India’s long-awaited national data protection law, the Personal Data Protection Bill, is under inspection by a joint parliamentary committee. The bill has yet to be adopted as a law, and could potentially change in form before it is, but at the moment looks to become one of the world’s strongest pieces of legislation of this nature. At least in terms of the way it regulates private companies; privacy advocates are voicing opposition to the fact that it makes broad exceptions for government agencies, such that they would have essentially unfettered access to personal data with little oversight. Private companies are also objecting to the terms, which stipulate fines and costs they feel are too high.
A privacy bill that doesn’t work for privacy advocates
Privacy advocates point out that lax government handling of personal data has been as much or more of a problem than its use by tech and marketing companies. In 2019, the Indian government sold the driver’s license and vehicle information of most of the population to 87 companies. This followed a 2018 breach of the country’s Aadhar national identification system, which exposed ID numbers and bank details of millions of citizens. Individuals began selling illicit access to some of this information for trivial amounts of money.
The country’s largest nuclear power plant (Kudankulam) and the Indian Space Research Organisation were also successfully phished by attackers, both believed to have been targeted by North Korean state-sponsored hacking groups.
The main problem that privacy advocates have with the new data protection law is that it allows the government to exempt itself from the requirements. Any government agency can be granted exemption from the data protection law for a variety of fairly vague reasons. These include “preventing incitement,” “in the interest of sovereignty and integrity of India,” “breakdown of public order” or “friendly relations with foreign states” among other examples. There is no judicial oversight of this exemption process, nor is any kind of independent organization included in the data protection law.
In addition to the possibility of future incidents of government corruption and sale of collected personal information to private parties, privacy advocates note the tensions over anti-Muslim sentiment that have erupted into violence and riots at times. Privacy advocates are concerned that these government exemptions will grant free license to agencies to create tracking and surveillance programs, something that the current Modi government has expressed support for to track the country’s Muslim population.
Another factor is the recent announcement that the Indian government is going to create a single centralized facial recognition database accessible to the country’s law enforcement agencies. The system would be the largest in the world of its type, and would pull its biometric information from a wide variety of online and offline sources. Facial recognition software was put to use in a controversial way in December, when New Delhi police used it to screen participants at an immigration law protest rally. Privacy advocates have raised concerns about similarities to the mass surveillance state created for the Muslim minority population in China, particularly given that equipment from state-run Chinese contractor Hikvision is being imported to India to create this system.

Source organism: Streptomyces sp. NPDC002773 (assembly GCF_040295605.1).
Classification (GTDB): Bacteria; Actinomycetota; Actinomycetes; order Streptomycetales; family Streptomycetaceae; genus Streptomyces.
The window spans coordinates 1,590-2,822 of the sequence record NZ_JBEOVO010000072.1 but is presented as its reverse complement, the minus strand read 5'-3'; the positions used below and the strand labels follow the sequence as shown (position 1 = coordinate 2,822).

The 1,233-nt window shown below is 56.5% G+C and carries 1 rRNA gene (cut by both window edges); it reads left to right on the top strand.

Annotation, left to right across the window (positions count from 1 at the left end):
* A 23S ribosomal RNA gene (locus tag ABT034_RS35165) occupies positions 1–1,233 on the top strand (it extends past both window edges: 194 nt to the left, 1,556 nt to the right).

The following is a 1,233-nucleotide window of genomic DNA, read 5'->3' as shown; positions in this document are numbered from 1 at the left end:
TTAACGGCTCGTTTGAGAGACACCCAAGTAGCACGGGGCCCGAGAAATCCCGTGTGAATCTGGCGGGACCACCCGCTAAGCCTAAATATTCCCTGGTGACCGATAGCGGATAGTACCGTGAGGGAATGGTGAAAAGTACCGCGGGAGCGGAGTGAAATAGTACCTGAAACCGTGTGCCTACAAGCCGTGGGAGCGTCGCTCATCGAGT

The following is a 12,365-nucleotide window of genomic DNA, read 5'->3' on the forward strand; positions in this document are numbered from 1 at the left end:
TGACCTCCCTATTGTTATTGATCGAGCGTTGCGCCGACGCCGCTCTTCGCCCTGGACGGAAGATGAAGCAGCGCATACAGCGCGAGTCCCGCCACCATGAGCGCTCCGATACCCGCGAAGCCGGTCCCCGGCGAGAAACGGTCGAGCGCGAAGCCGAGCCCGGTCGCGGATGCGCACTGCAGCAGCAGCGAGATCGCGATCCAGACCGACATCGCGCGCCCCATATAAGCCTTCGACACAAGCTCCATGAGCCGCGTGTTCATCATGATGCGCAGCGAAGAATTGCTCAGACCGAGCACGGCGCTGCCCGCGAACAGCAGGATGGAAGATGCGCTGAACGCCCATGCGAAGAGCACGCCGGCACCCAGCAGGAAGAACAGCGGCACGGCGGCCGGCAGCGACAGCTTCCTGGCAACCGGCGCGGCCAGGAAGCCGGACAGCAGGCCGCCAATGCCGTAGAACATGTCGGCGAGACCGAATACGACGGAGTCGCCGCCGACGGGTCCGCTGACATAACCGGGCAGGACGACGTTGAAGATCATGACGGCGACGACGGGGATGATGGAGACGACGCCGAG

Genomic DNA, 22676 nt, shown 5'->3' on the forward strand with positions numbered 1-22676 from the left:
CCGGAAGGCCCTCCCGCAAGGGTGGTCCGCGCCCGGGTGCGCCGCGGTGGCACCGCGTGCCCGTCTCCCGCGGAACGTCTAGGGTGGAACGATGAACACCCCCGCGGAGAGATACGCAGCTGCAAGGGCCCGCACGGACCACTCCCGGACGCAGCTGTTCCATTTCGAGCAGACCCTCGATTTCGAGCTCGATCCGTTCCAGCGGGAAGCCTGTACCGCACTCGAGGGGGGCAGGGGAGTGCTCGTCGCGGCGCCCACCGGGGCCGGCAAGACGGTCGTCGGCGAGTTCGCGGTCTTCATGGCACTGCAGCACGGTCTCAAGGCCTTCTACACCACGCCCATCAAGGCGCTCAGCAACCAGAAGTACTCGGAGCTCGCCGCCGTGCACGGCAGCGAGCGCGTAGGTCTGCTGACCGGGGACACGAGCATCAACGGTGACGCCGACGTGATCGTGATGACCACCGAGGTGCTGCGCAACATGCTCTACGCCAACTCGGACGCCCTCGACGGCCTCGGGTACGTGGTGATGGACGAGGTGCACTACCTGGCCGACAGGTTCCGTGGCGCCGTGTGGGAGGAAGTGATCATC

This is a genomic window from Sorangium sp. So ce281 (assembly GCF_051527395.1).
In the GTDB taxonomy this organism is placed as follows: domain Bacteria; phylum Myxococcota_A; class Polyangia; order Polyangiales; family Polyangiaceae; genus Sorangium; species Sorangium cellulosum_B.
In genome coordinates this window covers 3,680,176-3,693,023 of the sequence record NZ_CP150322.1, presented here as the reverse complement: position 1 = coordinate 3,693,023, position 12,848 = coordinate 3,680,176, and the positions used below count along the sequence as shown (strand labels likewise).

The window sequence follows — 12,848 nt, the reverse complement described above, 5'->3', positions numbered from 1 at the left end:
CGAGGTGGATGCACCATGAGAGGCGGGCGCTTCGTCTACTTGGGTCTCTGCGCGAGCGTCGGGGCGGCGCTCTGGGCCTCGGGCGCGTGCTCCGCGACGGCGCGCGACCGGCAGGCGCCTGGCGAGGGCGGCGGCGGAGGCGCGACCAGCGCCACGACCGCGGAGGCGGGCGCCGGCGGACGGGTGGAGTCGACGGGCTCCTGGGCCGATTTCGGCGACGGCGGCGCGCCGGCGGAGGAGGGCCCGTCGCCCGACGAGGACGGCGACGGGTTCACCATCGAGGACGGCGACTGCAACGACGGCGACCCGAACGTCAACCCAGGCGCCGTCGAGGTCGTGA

Businesses also unhappy with the data protection law
Some major technology companies have already spoken out against the new data protection law. Mozilla noted that privacy protection could be compromised by government access. The Software Alliance, a lobbying firm that represents information technology giants such as IBM and Microsoft, specifically criticized the bill’s requirement that companies keep sensitive personal information about users on servers located in India. And social media companies have objected to the data protection law’s requirement that “voluntary identity verification” of users be made available, claiming it will be a massive drain on resources.
The new data protection law is stronger than the European Union’s General Data Protection Regulation (GDPR) in some ways. For example the “right to be forgotten” provisions, which allow users to force companies to delete personal information they have stored, allow individuals to go directly to the proposed Data Protection Authority to have this done rather than first going through a request process with the company hosting the data.
The Internet and Mobile Association of India has come out in opposition of the new data protection law, citing unacceptable costs that would be particularly burdensome on smaller businesses. The group also believes that the proposed licensing and certification process required of any company handling personal data will stifle tech entrepreneurship. A particular issue is the categories of personal data that must be stored in India, where servers and cloud services cost more than options in a number of other countries but may not be as reliable. This would be an extra burden on foreign companies.
The parliamentary panel is currently taking feedback on the bill. There is no specific timeline, but it would eventually require a majority vote from both of India’s parliamentary houses to become law.